The diagnostic techniques of the present invention may employ a variety of methodologies to determine whether a test subject has a SNP or a SNP pattern associated with an increased or decreased risk of developing a detectable trait or whether the individual suffers from a detectable trait as a result of a particular polymorphism/mutation, including, for example, methods which enable the analysis of individual chromosomes for haplotyping, family studies, single sperm DNA analysis, or somatic hybrids. The trait analyzed using the diagnostics of the invention may be any detectable trait that is commonly observed in pathologies and disorders related to drug overdose or underdose symptoms or propensity.

Another aspect of the present invention relates to a method of determining whether an individual is at risk (or less at risk) of developing one or more traits or whether an individual expresses one or more traits as a consequence of possessing a particular trait-causing or trait-influencing allele. These methods generally involve obtaining a nucleic acid sample from an individual and assaying the nucleic acid sample to determine which nucleotide(s) is/are present at one or more SNP positions, wherein the assayed nucleotide(s) is/are indicative of an increased or decreased risk of developing the trait or indicative that the individual expresses the trait as a result of possessing a particular trait-causing or trait-influencing allele.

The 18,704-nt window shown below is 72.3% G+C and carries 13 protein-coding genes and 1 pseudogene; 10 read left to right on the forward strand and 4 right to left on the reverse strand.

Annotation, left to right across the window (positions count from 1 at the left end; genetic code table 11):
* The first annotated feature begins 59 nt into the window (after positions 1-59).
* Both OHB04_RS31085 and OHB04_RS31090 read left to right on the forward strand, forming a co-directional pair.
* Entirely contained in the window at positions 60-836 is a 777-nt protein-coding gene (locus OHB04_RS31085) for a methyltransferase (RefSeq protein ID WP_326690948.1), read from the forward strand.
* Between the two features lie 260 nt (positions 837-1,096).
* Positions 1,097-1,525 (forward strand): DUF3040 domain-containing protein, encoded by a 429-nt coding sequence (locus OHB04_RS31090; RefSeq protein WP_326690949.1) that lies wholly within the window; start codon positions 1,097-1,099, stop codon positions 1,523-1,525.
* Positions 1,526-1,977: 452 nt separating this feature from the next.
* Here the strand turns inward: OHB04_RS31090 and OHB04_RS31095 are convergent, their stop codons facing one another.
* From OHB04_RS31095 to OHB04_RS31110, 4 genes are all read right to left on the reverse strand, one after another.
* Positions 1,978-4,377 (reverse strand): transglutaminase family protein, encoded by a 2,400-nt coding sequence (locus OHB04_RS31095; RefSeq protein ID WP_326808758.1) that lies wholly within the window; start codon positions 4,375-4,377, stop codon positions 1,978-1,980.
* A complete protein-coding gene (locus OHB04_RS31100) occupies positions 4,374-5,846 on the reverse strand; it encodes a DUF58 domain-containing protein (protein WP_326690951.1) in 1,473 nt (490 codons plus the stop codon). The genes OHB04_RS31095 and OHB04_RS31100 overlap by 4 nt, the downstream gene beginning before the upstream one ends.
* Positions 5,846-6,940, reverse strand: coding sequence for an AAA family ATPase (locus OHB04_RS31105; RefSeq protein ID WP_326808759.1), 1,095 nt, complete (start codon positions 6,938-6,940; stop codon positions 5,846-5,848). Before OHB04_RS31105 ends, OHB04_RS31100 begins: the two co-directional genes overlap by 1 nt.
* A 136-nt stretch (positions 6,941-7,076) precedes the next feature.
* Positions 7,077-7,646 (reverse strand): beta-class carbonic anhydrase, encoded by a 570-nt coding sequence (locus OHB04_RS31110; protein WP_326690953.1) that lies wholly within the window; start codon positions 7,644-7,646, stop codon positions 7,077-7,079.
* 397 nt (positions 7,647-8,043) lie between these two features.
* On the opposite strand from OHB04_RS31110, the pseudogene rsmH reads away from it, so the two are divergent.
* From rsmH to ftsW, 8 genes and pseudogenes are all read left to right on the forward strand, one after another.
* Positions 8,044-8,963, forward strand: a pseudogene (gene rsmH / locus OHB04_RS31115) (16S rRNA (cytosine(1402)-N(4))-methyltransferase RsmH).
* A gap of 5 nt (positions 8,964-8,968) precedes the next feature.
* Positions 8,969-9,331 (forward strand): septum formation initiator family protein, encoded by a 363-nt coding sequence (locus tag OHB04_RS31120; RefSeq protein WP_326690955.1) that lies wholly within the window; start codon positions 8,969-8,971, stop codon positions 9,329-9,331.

In another embodiment, the SNP detection reagents of the present invention are used to determine whether an individual has one or more SNP allele(s) affecting the level (e.g., the concentration of mRNA or protein in a sample, etc.) or pattern (e.g., the kinetics of expression, rate of decomposition, stability profile, Km, Vmax, etc.) of gene expression (collectively, the “gene response” of a cell or bodily fluid). Such a determination can be accomplished by screening for mRNA or protein expression (e.g., by using nucleic acid arrays, RT-PCR, TaqMan assays, or mass spectrometry), identifying genes having altered expression in an individual, genotyping SNPs disclosed herein that could affect the expression of the genes having altered expression (e.g., SNPs that are in and/or around the gene(s) having altered expression, SNPs in regulatory/control regions, SNPs in and/or around other genes that are involved in pathways that could affect the expression of the gene(s) having altered expression, or all SNPs could be genotyped), and correlating SNP genotypes with altered gene expression. In this manner, specific SNP alleles at particular SNP sites can be identified that affect gene expression.